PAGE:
Wind Energy – Basic Information

How Wind is Made

Where does the wind come from? In general terms, wind is created by the solar cycle through the uneven warming and cooling of the earth’s surface. As the sun warms the land, air above the land is also warmed. This air rises and cooler air rushes in to replace it, producing a gentle breeze – or a howling tempest.

Large-scale winds are caused by the fact that the earth’s surface is heated to a greater degree at the equator than at the poles. The rotation of the earth also affects these planetary winds. On a smaller scale, winds flow through mountain valleys and spill over high peaks across unobstructed prairies.

Using Wind to Produce Energy is Not a New Idea

Wind propelled the sailing ships that led to the discovery of the New World. But even before, wind was used to pump water, grind grain, power mills and produce paper. In fact, wind was one of the primary sources of energy before the Industrial Revolution.

Immigrants brought wind machines to America, where they were used extensively to pump water for human use, irrigate crops and pump water for steam locomotives. Since the mid-1800s, many small windmills have been erected in the United States.

Names like Jacobs and Wincharger were common during the 1930s and 1940s as small wind machines provided energy for millions of rural Americans. These small generators were usually connected to a series of batteries, which stored the energy. Most of these units were ultimately replaced by the powerlines of the rural electric associations.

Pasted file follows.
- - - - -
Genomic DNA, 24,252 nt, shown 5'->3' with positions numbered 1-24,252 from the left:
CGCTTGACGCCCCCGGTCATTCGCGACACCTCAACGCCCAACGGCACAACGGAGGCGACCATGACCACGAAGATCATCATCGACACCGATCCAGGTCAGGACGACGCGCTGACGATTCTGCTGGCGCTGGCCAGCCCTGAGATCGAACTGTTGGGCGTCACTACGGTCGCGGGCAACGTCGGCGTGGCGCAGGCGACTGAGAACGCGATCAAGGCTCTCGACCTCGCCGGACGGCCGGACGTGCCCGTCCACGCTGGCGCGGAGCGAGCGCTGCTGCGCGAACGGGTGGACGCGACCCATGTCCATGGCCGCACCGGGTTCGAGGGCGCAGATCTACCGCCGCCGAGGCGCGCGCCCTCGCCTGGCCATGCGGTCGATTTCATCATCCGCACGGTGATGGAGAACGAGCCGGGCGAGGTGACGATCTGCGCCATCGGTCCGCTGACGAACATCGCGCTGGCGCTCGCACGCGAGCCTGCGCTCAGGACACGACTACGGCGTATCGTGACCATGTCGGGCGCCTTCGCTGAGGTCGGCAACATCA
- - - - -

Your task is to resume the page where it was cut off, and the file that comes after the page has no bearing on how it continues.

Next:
But while wind generators of less than 1 horsepower were lighting bulbs and heating irons throughout rural America, engineers were looking at much larger units. This work culminated in the U.S. during the early 1940s with the construction of a 1.25 MW unit near Rutland, Vermont. The machine produced power for the local utility until 1945, when a combination of equipment failure and the availability of cheaper electric power led to the unit’s demise.

Following the Vermont experience, work on larger-scale wind generators continued on a limited basis, both here and abroad.

In 1975, a 100 kW unit went up near Sandusky, Ohio. The federally-sponsored test unit used two blades located on a horizontal axis, faced downwind, and sat atop a 100-foot tower. Machines of increased output and refined design subsequently were built at Clayton, New Mexico; Boone, North Carolina; and other locations.

These large-scale test generators were the forerunners of the units designed for the Medicine Bow area.

Medicine Bow–Windy Site for Wind Generators

“Strewn there by the wind…” was the way Owen Wister described the town of Medicine Bow during the late 1800s. a hundred years later, the town demonstrated its tenacity and is the home of about 400 people–many connected with the coal and uranium mining in Wyoming.

Spawned as a fuel stop for the Union Pacific Railroad, Medicine Bow is located within a C-basin formed by the Laramie, Medicine Bow and Shirley Mountain ranges. It is this very basin that helps propel the howling westerly winds that have created so much interest among energy researchers.